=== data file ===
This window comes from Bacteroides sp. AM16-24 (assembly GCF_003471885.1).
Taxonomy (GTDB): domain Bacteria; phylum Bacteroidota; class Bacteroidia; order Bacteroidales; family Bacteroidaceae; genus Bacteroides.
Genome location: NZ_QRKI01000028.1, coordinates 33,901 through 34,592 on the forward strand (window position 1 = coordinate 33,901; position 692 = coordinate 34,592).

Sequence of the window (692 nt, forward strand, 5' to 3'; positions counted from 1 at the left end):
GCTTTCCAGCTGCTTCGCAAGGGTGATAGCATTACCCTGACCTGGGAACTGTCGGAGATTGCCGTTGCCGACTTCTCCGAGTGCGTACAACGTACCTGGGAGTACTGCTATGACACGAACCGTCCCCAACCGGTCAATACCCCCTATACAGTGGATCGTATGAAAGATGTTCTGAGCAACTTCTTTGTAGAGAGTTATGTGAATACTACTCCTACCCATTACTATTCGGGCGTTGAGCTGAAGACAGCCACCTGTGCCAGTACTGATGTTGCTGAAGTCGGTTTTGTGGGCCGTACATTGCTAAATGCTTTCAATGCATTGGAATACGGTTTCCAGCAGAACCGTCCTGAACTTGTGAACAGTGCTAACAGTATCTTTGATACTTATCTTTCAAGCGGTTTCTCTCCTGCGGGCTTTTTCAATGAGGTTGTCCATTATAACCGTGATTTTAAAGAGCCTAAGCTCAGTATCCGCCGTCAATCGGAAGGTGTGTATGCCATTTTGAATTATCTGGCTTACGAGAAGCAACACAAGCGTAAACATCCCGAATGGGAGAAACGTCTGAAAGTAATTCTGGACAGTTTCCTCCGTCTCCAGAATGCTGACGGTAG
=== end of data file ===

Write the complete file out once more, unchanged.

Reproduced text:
This window comes from Bacteroides sp. AM16-24 (assembly GCF_003471885.1).
Taxonomy (GTDB): domain Bacteria; phylum Bacteroidota; class Bacteroidia; order Bacteroidales; family Bacteroidaceae; genus Bacteroides.
Genome location: NZ_QRKI01000028.1, coordinates 33,901 through 34,592 on the forward strand (window position 1 = coordinate 33,901; position 692 = coordinate 34,592).

Sequence of the window (692 nt, forward strand, 5' to 3'; positions counted from 1 at the left end):
GCTTTCCAGCTGCTTCGCAAGGGTGATAGCATTACCCTGACCTGGGAACTGTCGGAGATTGCCGTTGCCGACTTCTCCGAGTGCGTACAACGTACCTGGGAGTACTGCTATGACACGAACCGTCCCCAACCGGTCAATACCCCCTATACAGTGGATCGTATGAAAGATGTTCTGAGCAACTTCTTTGTAGAGAGTTATGTGAATACTACTCCTACCCATTACTATTCGGGCGTTGAGCTGAAGACAGCCACCTGTGCCAGTACTGATGTTGCTGAAGTCGGTTTTGTGGGCCGTACATTGCTAAATGCTTTCAATGCATTGGAATACGGTTTCCAGCAGAACCGTCCTGAACTTGTGAACAGTGCTAACAGTATCTTTGATACTTATCTTTCAAGCGGTTTCTCTCCTGCGGGCTTTTTCAATGAGGTTGTCCATTATAACCGTGATTTTAAAGAGCCTAAGCTCAGTATCCGCCGTCAATCGGAAGGTGTGTATGCCATTTTGAATTATCTGGCTTACGAGAAGCAACACAAGCGTAAACATCCCGAATGGGAGAAACGTCTGAAAGTAATTCTGGACAGTTTCCTCCGTCTCCAGAATGCTGACGGTAG